Becoming a parent is an exciting and life changing event. With each child, parents need to re-evaluate and consider all of the new and emerging needs of the family. While most families’ growing needs are easily identified and met, one need that is often overlooked is organising guardianship of a child in case of the parent’s death.
Read on to learn more about appointing legal guardians for children with a Wills and estate lawyer and how to protect your child/ren in the event of your death.
- Guardianship of Infants Act 1916
- Appointing legal guardian for children
- Can family/friends object to the appointed guardianship of a child?
- How do I assign a guardian to my child?
- Who cannot be a guardian?
- Can I appoint two guardians for my child?
- Financial Trust for the children
Guardianship of Infants Act 1916
The legal guidelines to appoint a guardian for your child are in the Guardianship of Infants Act 1916 – Section 14. This act allows for the mother, father, or both parents, to assign a guardian for their children in the event of their individual or simultaneous deaths.
The appointed guardian is to act jointly with the surviving parent, and also has the right to apply to the court for sole custody of the child if they believe the parent to be unfit.
Appointing legal guardian for children
In NSW, parents can name at least one individual within their Last Will and Testament to become legally responsible for their children in the event of their deaths. In planning for their deaths and
preemptively naming an adult caregiver to be in charge of the children, the parents can reduce arguments and litigation amongst other family members in the event that the parents are unable to care for their children.
Can family/friends object to the appointed guardianship of a child?
Nominating a caregiver within a Will is not necessarily legally binding. If a family member or close family friend objects to the parents’ designated guardian, the court can still step in and review the circumstances using the best interest of the child defence.
Under these circumstances, the court can review the parents’ choice and proceed to interview all of the people involved, including the children, to make the best possible decision for the ongoing care of the child or children.
How do I assign a guardian to my child? 5 things to consider
When choosing a guardian for their children, parents should consider the following:
- The relationship and bond between the designated individual(s) and the children.
- The shared values of the guardian and the parents with regard to education, religion and morality.
- Lifestyle choices of the guardian / guardian’s family.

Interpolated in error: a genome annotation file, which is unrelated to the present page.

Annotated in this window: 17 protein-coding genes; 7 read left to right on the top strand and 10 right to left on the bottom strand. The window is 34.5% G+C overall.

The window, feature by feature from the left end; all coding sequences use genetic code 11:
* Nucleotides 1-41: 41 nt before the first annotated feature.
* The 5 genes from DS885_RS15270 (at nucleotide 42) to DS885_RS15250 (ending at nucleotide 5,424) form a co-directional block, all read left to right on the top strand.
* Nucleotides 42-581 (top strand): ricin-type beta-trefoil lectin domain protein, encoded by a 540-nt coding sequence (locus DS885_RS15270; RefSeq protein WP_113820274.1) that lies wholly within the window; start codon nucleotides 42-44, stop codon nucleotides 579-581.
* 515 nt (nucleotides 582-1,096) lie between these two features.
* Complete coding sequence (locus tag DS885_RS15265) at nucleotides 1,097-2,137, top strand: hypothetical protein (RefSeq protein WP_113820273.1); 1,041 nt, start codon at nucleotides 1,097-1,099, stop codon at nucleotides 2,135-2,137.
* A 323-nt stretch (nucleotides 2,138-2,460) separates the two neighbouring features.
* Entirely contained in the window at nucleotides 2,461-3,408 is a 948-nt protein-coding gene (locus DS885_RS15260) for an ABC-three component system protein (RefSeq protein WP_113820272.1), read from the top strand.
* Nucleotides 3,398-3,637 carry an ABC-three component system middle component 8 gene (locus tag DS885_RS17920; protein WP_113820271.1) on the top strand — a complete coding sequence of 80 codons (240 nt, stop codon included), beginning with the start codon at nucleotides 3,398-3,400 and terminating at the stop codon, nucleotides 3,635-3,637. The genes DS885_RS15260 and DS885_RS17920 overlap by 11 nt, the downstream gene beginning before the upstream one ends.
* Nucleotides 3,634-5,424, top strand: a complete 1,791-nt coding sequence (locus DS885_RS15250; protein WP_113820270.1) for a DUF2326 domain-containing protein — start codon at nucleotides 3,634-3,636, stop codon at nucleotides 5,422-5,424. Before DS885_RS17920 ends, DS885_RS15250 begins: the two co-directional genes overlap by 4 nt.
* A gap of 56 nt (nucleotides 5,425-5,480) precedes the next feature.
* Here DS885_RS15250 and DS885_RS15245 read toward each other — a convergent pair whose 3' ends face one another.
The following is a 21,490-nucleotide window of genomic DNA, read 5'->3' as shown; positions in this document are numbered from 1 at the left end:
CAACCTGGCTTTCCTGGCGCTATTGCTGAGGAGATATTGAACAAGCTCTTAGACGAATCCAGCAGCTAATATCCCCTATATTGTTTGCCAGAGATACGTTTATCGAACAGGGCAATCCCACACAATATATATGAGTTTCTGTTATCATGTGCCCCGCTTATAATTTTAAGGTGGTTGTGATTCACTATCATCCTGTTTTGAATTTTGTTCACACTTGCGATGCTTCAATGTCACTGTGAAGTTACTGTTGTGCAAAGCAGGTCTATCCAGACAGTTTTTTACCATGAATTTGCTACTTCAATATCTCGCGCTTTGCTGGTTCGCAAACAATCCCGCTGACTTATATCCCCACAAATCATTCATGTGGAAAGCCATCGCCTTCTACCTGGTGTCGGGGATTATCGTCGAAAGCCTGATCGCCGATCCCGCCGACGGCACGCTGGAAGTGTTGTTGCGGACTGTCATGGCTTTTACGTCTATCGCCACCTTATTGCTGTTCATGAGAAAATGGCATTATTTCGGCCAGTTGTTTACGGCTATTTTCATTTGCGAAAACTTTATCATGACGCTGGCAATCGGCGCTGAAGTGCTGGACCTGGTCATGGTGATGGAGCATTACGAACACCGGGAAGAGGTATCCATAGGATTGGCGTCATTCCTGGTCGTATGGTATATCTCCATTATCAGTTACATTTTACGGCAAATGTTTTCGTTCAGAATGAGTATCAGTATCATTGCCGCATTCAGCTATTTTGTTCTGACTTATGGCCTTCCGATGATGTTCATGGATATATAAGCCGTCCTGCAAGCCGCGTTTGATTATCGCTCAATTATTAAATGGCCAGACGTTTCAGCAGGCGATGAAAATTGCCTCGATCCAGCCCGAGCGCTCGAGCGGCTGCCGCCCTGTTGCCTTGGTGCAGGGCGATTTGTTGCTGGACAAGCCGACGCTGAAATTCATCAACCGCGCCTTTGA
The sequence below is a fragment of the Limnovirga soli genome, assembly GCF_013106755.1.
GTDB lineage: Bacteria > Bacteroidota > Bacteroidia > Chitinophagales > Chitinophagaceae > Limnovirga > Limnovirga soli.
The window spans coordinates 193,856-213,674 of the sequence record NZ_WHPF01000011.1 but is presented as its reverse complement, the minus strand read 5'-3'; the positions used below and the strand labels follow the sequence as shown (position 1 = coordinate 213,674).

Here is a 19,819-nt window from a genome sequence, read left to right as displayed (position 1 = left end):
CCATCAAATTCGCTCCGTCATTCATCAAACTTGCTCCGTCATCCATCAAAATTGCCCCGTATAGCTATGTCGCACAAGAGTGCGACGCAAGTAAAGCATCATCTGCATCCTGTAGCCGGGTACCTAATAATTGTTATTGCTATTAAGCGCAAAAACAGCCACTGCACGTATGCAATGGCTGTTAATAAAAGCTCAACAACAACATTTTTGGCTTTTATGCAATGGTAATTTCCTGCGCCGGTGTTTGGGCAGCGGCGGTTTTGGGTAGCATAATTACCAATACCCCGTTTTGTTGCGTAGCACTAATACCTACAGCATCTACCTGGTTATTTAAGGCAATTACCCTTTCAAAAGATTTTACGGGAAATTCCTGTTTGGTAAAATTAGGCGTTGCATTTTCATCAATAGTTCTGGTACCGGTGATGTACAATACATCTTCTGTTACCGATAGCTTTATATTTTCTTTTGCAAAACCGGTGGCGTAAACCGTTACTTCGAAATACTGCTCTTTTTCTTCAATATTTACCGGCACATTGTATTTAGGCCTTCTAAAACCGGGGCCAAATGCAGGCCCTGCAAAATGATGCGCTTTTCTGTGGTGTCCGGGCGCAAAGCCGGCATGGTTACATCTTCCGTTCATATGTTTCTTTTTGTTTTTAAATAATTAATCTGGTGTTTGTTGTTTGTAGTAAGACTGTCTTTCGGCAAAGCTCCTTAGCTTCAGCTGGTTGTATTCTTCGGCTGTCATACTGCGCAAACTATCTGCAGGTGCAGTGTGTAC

- Whether the guardians will promote the children’s relationships with other biological family members.
- The guardian’s ability to provide a stable living environment financially, emotionally and psychologically.
In accepting guardianship of the children, the guardian will agree to be responsible for the powers conferred upon them by the parents, as stated in the Will. These responsibilities can include making legal, medical, educational and financial decisions for the well-being of the child. As such, it is imperative that parents talk honestly and openly with the guardians that they are considering, and determine if the elected guardian is ready, able and willing to take on the responsibilities of raising children.
Who cannot be a guardian of a child?
- The person can not take care of themselves
- The person is a minor (under 18 years)
- The person has filed for bankruptcy within the last 7 years
- The person has been convicted of a felony
- The person has committed a crime of domestic violence, abuse, neglect, exploitation, isolation, or abandonment of a child, spouse, parent, or other adult
- The person has been suspended or disbarred from the practice of law, accounting, or a profession that involves managing money and requires a state license
Can I appoint two guardians for my child?
Yes, you can appoint multiple guardians for your child.
Financial Trust for the children
In addition to appointing a legal guardian for their child/ren, parents might also want to consider setting up a Financial Trust for the monetary care of the children.
In doing this, it will allow for the parents to designate a Trustee who will be responsible for distributing the necessary finances for the legal guardians to care for the children(s) financial needs. The separation of the financial needs and the physical care needs provides a safeguard for the monies left for the specific purpose of the care of the children.1
Alternatively, parents can set up a testamentary trust for their children. Unlike a discretionary trust, a testamentary trust is created under a will and only comes into effect after the testator’s death.
Speak to an estate planning lawyer
While the thought of appointing legal guardians for your child/ren in the event of your death is a daunting responsibility, it is necessary for the safety and well-being of your children.
Parents who have taken the time to consider the needs of their minor children and the adult who can care for them, can bring parents and families significant peace of mind.
For further information about legal guardianship of a child in NSW, enduring guardianship or inquiries about what happens to a child if both parents die, please contact the offices of Owen Hodge Lawyers. At Owen Hodge, we are always happy to assist clients in understanding the full ramifications of any and all of your legal needs. Please feel free to call our estate planning lawyers at your earliest convenience to schedule a consultation at 1800 770 780.
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